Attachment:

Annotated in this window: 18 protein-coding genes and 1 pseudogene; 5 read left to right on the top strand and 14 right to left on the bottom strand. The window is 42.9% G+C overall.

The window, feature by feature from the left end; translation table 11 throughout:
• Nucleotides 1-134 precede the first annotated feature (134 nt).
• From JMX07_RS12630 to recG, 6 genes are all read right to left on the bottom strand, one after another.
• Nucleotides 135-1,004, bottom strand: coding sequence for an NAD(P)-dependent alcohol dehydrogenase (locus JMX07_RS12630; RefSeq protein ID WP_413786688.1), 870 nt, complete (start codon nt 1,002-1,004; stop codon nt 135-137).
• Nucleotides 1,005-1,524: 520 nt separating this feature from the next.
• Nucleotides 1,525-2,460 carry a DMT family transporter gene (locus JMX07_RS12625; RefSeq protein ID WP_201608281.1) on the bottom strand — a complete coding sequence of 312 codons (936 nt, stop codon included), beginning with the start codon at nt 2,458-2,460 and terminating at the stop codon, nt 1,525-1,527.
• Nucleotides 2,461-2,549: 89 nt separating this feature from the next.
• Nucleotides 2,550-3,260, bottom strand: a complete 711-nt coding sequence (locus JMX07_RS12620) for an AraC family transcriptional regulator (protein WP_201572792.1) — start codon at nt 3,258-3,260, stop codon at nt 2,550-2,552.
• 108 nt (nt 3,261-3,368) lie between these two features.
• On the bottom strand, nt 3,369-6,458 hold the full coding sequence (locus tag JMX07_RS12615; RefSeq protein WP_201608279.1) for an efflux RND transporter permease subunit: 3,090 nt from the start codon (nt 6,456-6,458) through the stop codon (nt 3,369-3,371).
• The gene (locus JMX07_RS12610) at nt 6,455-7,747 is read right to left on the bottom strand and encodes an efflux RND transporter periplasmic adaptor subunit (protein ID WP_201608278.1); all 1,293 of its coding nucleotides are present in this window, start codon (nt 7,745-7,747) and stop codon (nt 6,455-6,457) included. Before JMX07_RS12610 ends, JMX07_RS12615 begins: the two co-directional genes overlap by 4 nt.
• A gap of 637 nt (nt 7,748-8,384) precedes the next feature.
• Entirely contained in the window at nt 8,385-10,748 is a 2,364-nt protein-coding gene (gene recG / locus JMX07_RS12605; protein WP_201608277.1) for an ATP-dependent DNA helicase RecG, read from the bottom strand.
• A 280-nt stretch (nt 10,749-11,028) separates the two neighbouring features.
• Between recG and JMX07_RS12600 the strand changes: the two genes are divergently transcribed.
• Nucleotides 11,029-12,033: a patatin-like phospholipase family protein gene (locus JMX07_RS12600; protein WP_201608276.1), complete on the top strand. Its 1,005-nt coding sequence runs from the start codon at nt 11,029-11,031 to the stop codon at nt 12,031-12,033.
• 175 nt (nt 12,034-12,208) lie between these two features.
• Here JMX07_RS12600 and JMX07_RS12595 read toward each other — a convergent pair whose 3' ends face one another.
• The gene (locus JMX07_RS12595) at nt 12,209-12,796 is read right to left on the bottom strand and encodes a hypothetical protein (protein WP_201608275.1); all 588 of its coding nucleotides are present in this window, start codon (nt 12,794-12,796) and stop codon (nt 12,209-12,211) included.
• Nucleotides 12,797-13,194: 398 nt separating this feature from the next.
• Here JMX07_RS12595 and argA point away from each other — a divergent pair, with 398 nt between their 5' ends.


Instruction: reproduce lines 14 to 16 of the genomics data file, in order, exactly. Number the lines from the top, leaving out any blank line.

• Entirely contained in the window at nt 8,385-10,748 is a 2,364-nt protein-coding gene (gene recG / locus JMX07_RS12605; protein WP_201608277.1) for an ATP-dependent DNA helicase RecG, read from the bottom strand.
• A 280-nt stretch (nt 10,749-11,028) separates the two neighbouring features.
• Between recG and JMX07_RS12600 the strand changes: the two genes are divergently transcribed.